Part of the lore of the 1982 World’s Fair, then and now, was that little ol’ Knoxville had the gumption, or arrogance, or naivete, to put on a world’s fair. The Wall Street Journal’s “scruffy little city” moniker, casting doubts on Knoxville’s aptitude to host a party that big, was just one of a series of condescending insults from journalists around the country. Time called Knoxville a “backwater.” Newsweek described us as “nondescript.” Forbes called Knoxville “undistinguished.” The Times of London noted we were “not so much sleepy as comatose.” Knoxville was a substantial city of about 180,000 with a habit of understating or even denigrating itself in a way that was convincing even to other mid-sized Southern cities. The Herald-Leader in Lexington, Ky., a city that had only recently grown a little bigger than Knoxville, described “little old Knoxville, that sleepy slowdown spot on the way from Kentucky to points south.” The Nashville Tennessean described Knoxville as if its own readers had never heard of it: “an unknown, uncelebrated town … that few outside Tennessee knew existed.”
Much of the press about the fair did not describe the insights the exposition shared and the real wonders it showed, favoring opportunities to remark, with humor, about how bizarre it was: for an ostensibly undersized, mediocre city to have anything to do with a global exposition. That’s the central part of the myth of the 1982 World’s Fair. Knoxville having anything to do with a world’s fair was a joke, and newspapers and magazines across America tried to find different ways to join in the fun.
But how weird was it, really? The planners of the Knoxville International Energy Exposition didn’t often refer to the city’s history. But in fact Knoxville already had dozens of connections to world’s fairs long before 1982.
Some Knoxvillians were at least thinking of world’s fairs by the time of the first one in history: the Great Exhibition in London in 1851. Knoxville was indeed an undistinguished little backwater then, with maybe 2,500 residents, no railroad yet, and just a tiny regional college, struggling and barely there. But we had a couple of weekly newspapers, and they occasionally referenced the big London fair. People here knew about it. Products introduced at Queen Victoria’s fair were available in Knoxville soon afterward.
The London fair may have inspired Knoxville’s very first fair, an 1854 event known as the State Fair of the Eastern Division. Probably our closest thing to a Crystal Palace was the new glass factory. It was on the river, along the modern-day greenway, probably just east of what’s now the marina. It featured prize-winning produce, a horse show and a plowing contest, but also locally manufactured products, from baby carriages to a freight car, beer (I wish we had some more detail about that)—and, significantly, the best work in local marble, a remarkable local resource, most of the world didn’t know much about yet.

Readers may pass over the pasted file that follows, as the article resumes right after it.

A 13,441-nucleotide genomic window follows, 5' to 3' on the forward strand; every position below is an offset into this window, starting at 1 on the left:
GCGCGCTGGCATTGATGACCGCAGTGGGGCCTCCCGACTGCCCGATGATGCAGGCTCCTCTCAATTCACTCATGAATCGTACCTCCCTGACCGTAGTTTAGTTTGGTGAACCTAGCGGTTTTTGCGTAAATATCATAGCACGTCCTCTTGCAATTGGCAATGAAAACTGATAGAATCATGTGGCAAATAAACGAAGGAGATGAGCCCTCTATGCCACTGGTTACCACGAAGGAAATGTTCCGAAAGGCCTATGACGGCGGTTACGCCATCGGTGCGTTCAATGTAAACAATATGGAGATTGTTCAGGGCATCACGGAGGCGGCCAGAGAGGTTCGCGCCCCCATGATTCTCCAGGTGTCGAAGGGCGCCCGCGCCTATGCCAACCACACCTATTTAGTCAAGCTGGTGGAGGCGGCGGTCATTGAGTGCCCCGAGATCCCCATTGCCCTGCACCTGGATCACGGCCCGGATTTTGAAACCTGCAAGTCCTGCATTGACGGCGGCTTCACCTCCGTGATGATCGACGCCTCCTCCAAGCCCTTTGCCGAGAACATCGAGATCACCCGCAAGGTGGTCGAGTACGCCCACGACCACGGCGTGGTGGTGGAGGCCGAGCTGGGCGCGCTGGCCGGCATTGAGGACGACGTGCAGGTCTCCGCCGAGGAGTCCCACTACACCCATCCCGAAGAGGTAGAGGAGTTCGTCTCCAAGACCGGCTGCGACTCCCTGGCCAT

Marble played a starring role in America’s first world’s fair, the United States Centennial Exposition of 1876, held appropriately in Philadelphia, 600 miles northeast of Knoxville, and by then easily accessible by passenger train. Many Knoxvillians made the trip, including a promising young grain dealer and miller named J. Allen Smith, who had not yet perfected the flour he would call White Lily. Traveling there together were brothers Frank and Calvin McClung; both were just young merchants, but both would, for unrelated reasons, one day have a museum and a collection, respectively, named for them. German-born orchestra leader Gustavus Knabe was there, and when his family’s Baltimore-based piano business won top prizes at the fair, our Maestro Knabe used that fact to advertise them in his new home of Knoxville.
But the big Knoxville celebrity was marble. Early marble tycoon George M. Ross, who had recently supplied much of the marble for Knoxville’s Custom House, was in Philadelphia for the fair.
American minerals were a big part of that fair’s showcase of wonders. Tennessee marble, previously little known, awed visitors, drawing rapturous commentary in newspapers accounts from across the nation. A newspaper in Rutland, Vermont, a state already famous for marble, had to admit that Tennessee marble was comparable. At the Philadelphia World’s Fair, the Knoxville Marble Company took top prize for colored marble. By the end of the year, they were getting contracts for architectural marble as far away as California. Over the next 40 years, major monuments on New York and Washington would be clad in East Tennessee marble shipped out of Knoxville.
Of course, the city most associated with world’s fairs is Paris. Considering the City of Light is more than 4,000 miles away from Knoxville, it’s remarkable that we have several connections to those world’s fairs, too.
The Exposition Universelle of 1878 was famous for in-person demonstrations from America’s young inventors, Thomas Edison and Alexander Graham Bell, as well as the unveiling of the head of the Statue of Liberty, France’s gift to the United States, eight years before its installation in New York. Representing the United States at the fair were several official commissioners appointed by President Rutherford B. Hayes. One of them had been mayor of Knoxville.